Mean speed theorem
In the 14th-century, the Oxford Calculators of Merton College and French collaborators such as Nicole Oresme proved the mean speed theorem, also known as the Merton rule of uniform acceleration, or the Merton mean speed theorem. It essentially says that: a uniformly accelerated body (starting from rest, i.e., zero initial velocity) travels the same distance as a body with uniform speed whose speed is half the final velocity of the accelerated body.
Oresme essentially provided a geometrical verification for the generalized Merton Rule, which we would express today as (i.e., distance traveled is equal to one half of the sum of the initial and final velocities, multiplied by the elapsed time), by finding the area of a trapezoid. Clay tablets used in Babylonian astronomy (350–50 BC) present trapezoid procedures for computing Jupiter's position and motion and anticipate the theorem by 14 centuries.
The medieval scientists demonstrated this theorem — the foundation of "the law of falling bodies" — long before Galileo, who is generally credited with it. The mathematical physicist and historian of science Clifford Truesdell, wrote:
The now published sources prove to us, beyond contention, that the main kinematical properties of uniformly accelerated motions, still attributed to Galileo by the physics texts, were discovered and proved by scholars of Merton college.... In principle, the qualities of Greek physics were replaced, at least for motions, by the numerical quantities that have ruled Western science ever since. The work was quickly diffused into France, Italy, and other parts of Europe. Almost immediately, Giovanni di Casale and Nicole Oresme found how to represent the results by geometrical graphs, introducing the connection between geometry and the physical world that became a second characteristic habit of Western thought ...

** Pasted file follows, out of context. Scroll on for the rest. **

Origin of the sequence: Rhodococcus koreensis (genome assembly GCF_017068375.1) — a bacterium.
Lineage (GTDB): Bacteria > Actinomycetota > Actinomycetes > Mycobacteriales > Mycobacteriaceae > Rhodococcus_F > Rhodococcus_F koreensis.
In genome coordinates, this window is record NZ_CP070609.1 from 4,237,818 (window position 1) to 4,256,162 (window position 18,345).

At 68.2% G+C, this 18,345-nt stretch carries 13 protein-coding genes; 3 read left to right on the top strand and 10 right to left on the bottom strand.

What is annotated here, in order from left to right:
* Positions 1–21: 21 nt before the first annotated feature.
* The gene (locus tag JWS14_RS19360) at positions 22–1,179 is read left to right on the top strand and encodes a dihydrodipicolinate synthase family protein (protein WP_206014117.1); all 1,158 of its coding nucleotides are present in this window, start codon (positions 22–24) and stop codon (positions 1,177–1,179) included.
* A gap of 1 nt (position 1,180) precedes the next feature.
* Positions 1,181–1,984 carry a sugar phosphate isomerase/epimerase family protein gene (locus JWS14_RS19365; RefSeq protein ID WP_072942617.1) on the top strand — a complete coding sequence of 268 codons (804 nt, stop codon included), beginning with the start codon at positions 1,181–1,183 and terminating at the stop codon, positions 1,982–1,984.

The theorem is a special case of the more general kinematics equations for uniform acceleration.
- Edward Grant, A Source Book in Medieval Science (1974) Vol. 1, p. 252.
- Boyer, Carl B. (1959). "III. Medieval Contributions". A History of the Calculus and Its Conceptual Development. Dover. pp. 79–89. ISBN 978-0-486-60509-8.
- C. H. Edwards, Jr., The Historical Development of the Calculus (1979) pp. 88-89.
- Ossendrijver, Mathieu (29 Jan 2016). "Ancient Babylonian astronomers calculated Jupiter’s position from the area under a time-velocity graph". Science. 351 (6272): 482–484. Bibcode:2016Sci...351..482O. PMID 26823423. doi:10.1126/science.aad8085. Retrieved 29 January 2016.
- Clifford Truesdell, Essays in The History of Mechanics, (Springer-Verlag, New York, 1968), p. 30
- Sylla, Edith (1982) "The Oxford Calculators", in Kretzmann, Kenny & Pinborg (edd.), The Cambridge History of Later Medieval Philosophy.
- Longeway, John (2003) "William Heytesbury", in The Stanford Encyclopedia of Philosophy.